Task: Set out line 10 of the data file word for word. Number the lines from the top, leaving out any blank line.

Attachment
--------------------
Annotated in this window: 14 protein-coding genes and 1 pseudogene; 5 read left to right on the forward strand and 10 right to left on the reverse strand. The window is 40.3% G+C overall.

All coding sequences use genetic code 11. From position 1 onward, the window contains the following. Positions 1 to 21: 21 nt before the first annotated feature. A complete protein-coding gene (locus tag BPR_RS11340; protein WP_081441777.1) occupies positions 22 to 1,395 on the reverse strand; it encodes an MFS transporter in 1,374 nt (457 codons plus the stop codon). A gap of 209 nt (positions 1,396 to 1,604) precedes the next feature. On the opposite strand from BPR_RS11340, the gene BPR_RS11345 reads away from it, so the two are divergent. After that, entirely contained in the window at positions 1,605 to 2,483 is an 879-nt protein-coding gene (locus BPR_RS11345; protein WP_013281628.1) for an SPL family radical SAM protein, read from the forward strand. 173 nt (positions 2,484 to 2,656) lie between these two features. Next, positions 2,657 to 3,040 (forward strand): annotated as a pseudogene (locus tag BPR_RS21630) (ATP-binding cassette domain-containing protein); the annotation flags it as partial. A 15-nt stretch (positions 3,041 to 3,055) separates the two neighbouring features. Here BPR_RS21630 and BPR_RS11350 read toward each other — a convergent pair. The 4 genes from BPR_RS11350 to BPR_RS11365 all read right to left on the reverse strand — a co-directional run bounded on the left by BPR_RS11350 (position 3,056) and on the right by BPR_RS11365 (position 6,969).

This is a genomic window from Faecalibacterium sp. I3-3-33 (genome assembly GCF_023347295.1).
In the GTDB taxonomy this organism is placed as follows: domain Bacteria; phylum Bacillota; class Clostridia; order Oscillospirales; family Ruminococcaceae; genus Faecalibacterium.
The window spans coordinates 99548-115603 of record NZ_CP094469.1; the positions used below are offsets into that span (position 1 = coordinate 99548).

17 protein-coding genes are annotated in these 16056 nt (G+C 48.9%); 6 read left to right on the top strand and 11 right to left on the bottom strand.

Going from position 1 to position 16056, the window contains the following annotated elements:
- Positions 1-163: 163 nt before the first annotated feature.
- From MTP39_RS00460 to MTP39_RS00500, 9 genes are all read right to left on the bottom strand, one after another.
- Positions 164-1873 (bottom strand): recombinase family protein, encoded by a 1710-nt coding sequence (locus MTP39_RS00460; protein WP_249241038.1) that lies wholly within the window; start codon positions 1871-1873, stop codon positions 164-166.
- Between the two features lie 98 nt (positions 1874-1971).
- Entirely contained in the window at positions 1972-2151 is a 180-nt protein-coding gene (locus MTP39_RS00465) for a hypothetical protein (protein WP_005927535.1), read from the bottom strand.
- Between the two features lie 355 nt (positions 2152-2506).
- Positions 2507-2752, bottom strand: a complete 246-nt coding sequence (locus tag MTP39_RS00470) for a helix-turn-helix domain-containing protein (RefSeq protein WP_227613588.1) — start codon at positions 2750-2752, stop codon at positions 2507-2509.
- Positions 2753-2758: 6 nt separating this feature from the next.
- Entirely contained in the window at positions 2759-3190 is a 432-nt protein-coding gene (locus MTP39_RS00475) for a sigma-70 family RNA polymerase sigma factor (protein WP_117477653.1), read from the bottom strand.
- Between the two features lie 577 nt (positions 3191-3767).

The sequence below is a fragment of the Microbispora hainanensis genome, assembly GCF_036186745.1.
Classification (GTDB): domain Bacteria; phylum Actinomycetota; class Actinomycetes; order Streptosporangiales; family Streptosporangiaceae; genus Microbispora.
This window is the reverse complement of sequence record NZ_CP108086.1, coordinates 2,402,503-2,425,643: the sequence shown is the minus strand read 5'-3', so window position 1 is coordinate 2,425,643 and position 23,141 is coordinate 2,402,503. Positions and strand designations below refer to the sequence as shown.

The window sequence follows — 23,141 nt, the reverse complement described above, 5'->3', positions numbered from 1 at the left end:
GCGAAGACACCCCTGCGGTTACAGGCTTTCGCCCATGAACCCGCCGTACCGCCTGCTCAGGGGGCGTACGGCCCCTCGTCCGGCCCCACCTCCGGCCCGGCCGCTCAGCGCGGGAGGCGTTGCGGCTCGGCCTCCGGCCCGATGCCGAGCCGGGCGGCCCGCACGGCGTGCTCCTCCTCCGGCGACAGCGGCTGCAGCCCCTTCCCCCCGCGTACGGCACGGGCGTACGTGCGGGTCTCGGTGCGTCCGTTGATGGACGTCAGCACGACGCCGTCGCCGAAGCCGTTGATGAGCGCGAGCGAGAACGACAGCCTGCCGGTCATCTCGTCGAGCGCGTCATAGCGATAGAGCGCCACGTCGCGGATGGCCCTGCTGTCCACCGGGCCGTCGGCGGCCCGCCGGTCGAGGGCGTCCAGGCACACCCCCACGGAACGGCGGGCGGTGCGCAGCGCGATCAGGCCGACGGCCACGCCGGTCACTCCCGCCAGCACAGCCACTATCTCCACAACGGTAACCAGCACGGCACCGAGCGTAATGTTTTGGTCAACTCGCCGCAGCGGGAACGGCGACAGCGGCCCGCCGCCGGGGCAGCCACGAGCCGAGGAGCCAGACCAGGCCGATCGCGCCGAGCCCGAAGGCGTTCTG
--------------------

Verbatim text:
- Positions 164-1873 (bottom strand): recombinase family protein, encoded by a 1710-nt coding sequence (locus MTP39_RS00460; protein WP_249241038.1) that lies wholly within the window; start codon positions 1871-1873, stop codon positions 164-166.